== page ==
• Hackney developed health and social care integration plans working towards full integration of health and social care budgets and joint provision of services – with a particular focus on prevention

Part of the deal is also intended to release money from the sale of NHS property for primary and community care and wider public services, as well as the opportunity to develop more housing.

A new London Estates Board will be set up to support the release of capital from surplus NHS estate and land, speeding up decision-making than the current five to 10-year average time.

A statement announcing the deal noted that the NHS was one of the largest property owners in London, with land three times the size of Hyde Park and an estimated value of more than £11bn.

NHS England/NHs London

England’s chief nurse to oversee health service in the capital

Jane Cummings

But it also highlighted that a high proportion of London’s primary care estate was currently in poor condition, with 13% requiring rebuilding and 51% in need of refurbishment.

CNO Professor Jane Cummings, who is also interim regional director for NHS England London, said: “London is the greatest capital city, with an ambition to be the world’s healthiest too.

“We’re already making progress towards this, but today’s historic devolution deal will accelerate these efforts – giving London’s NHS and councils the freedoms and powers they need to provide the very best health and care services for the capital’s 8.6m residents,” she said.

Mr Hunt said the agreement would put London’s population in the “driving seat” about the health and care it received. “I know there is a huge amount of good practice and innovation in London’s health and care services, and this is will help them to go further and faster in improving patient care,” he said.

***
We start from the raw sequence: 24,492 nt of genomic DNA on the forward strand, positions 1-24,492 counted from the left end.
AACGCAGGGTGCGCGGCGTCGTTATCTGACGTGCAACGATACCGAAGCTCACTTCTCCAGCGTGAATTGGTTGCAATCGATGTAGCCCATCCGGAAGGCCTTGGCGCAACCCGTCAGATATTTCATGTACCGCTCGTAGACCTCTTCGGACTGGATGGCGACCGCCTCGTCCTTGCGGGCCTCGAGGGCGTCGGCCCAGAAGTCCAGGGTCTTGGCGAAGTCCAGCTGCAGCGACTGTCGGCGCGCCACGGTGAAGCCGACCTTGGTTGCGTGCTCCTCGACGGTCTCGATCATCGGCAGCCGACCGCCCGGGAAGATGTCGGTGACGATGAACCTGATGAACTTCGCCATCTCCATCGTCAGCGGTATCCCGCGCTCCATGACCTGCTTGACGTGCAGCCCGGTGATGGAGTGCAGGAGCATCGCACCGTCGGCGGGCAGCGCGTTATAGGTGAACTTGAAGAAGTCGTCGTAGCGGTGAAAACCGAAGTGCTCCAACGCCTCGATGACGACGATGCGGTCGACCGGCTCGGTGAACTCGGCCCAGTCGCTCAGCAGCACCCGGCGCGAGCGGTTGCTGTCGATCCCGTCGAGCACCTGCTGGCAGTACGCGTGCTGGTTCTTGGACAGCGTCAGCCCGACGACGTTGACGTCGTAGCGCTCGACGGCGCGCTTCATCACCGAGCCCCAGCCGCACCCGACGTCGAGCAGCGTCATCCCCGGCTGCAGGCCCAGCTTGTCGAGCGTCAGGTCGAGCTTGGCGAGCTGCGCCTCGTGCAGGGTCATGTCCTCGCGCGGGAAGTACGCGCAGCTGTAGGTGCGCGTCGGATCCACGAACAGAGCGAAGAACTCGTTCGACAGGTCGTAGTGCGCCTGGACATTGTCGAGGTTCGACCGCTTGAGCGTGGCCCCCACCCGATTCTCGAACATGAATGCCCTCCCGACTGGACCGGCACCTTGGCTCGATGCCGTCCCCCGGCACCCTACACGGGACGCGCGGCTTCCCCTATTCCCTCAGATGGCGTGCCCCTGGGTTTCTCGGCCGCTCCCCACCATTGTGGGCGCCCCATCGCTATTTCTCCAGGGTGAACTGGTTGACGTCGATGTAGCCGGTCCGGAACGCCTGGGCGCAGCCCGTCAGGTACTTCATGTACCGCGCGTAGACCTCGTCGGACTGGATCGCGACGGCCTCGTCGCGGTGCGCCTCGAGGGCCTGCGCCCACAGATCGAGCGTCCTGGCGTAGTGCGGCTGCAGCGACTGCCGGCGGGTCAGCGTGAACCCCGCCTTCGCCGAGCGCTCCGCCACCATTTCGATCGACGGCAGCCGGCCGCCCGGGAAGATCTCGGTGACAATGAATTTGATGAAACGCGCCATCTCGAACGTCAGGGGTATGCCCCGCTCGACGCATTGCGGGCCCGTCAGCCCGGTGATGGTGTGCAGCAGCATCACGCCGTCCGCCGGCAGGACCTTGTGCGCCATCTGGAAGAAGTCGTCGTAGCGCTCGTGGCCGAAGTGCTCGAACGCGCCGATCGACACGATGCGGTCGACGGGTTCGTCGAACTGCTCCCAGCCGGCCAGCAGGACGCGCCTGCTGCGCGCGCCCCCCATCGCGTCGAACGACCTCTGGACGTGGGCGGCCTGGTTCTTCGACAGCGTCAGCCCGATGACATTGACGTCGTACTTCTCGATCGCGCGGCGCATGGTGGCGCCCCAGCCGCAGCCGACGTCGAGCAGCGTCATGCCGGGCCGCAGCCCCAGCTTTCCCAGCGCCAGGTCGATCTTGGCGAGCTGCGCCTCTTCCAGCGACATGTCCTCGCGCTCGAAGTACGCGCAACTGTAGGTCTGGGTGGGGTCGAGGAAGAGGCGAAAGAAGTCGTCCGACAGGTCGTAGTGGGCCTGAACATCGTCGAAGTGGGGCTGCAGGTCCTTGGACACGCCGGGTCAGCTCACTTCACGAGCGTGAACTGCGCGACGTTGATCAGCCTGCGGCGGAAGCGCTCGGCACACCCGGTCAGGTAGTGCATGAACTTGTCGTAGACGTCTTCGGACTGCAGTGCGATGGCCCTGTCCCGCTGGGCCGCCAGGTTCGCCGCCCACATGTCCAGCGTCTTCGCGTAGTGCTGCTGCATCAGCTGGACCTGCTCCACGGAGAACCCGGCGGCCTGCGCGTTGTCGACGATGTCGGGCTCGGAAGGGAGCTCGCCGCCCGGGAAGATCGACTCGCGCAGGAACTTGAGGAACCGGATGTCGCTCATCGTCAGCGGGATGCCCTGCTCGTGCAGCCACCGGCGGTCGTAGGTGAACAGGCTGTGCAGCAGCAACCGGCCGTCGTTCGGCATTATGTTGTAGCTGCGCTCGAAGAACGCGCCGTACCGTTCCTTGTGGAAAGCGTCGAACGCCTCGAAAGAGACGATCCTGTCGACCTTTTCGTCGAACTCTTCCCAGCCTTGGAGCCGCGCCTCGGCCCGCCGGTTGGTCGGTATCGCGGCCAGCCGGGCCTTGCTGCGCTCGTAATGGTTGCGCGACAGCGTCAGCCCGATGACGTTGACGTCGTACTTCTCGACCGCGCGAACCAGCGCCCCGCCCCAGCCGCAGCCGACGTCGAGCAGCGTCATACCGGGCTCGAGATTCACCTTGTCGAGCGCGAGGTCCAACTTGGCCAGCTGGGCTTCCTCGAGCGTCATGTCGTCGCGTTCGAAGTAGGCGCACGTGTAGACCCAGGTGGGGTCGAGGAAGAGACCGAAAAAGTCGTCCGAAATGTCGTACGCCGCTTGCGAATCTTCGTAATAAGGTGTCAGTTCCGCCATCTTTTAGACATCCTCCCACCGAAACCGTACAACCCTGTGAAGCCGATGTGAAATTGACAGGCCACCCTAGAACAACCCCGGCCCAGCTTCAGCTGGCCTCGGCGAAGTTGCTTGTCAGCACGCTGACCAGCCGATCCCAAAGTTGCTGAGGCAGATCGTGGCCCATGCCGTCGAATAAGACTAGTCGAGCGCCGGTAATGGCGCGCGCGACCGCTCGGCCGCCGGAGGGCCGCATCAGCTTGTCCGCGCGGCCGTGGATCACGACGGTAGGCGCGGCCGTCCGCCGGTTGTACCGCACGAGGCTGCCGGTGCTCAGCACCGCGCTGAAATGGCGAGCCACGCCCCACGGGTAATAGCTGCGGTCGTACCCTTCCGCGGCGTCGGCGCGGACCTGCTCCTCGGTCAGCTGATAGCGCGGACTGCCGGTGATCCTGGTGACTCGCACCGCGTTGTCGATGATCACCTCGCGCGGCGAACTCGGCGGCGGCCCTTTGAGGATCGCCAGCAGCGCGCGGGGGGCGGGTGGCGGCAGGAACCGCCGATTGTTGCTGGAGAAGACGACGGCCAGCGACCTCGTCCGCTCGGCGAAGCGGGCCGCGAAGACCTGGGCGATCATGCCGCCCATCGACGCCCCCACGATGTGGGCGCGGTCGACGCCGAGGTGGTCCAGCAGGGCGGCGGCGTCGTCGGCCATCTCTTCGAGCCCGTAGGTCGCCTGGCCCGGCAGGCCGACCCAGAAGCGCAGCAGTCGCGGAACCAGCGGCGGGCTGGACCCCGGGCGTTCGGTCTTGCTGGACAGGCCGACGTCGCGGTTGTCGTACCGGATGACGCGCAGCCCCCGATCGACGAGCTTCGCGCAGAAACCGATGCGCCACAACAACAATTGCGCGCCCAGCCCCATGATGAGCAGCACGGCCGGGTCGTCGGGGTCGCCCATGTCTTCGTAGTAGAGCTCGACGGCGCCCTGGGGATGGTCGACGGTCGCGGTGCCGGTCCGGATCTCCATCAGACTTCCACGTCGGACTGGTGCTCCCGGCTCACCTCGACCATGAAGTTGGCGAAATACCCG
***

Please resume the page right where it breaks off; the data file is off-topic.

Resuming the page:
Sadiq Khan

Sadiq Khan

Sadiq Khan

Meanwhile, Mr Khan said it was “vital” that London had the powers to plan and co-ordinate services that both met the needs of local communities and ensured residents had “proper access” to them.

“Today is a really important step in the right direction in our journey to becoming the world’s healthiest city,” said the mayor.

Claire Kober, chair of London Councils, said: “Through the work of the devolution pilots, the capital has demonstrated the clear benefits of partnership working at a local level.

She said it was “crystal clear” from the pilots that Londoners were “crying out” for a health and care system that ensured access to high-quality treatment “when and where they need it”.

“Devolving power locally, and building a real partnership between local government and the NHS, is the best way to deliver this,” she added.

Organisations signed up to the devolution agreement are:

  • All 32 London clinical commissioning groups (CCGs)
  • London Councils; 32 London boroughs and the City of London
  • Greater London Authority (GLA)
  • HM Treasury (HMT)
  • Department of Health (DH)
  • Community Health Partnerships (CHP)
  • NHS Property Services
  • Department for Communities and Local Government (DCLG)
  • Department for Work and Pensions (DWP)
  • Department for Culture, Media and Sport (DCMS)
  • Department for Education (DfE)
  • NHS Commissioning Board, Health Education England (HEE)
  • NHS Improvement
  • Cabinet Office
  • Care Quality Commission (CQC)
  • National Institute for Health and Care Excellence (NICE)
  • Public Health England (PHE)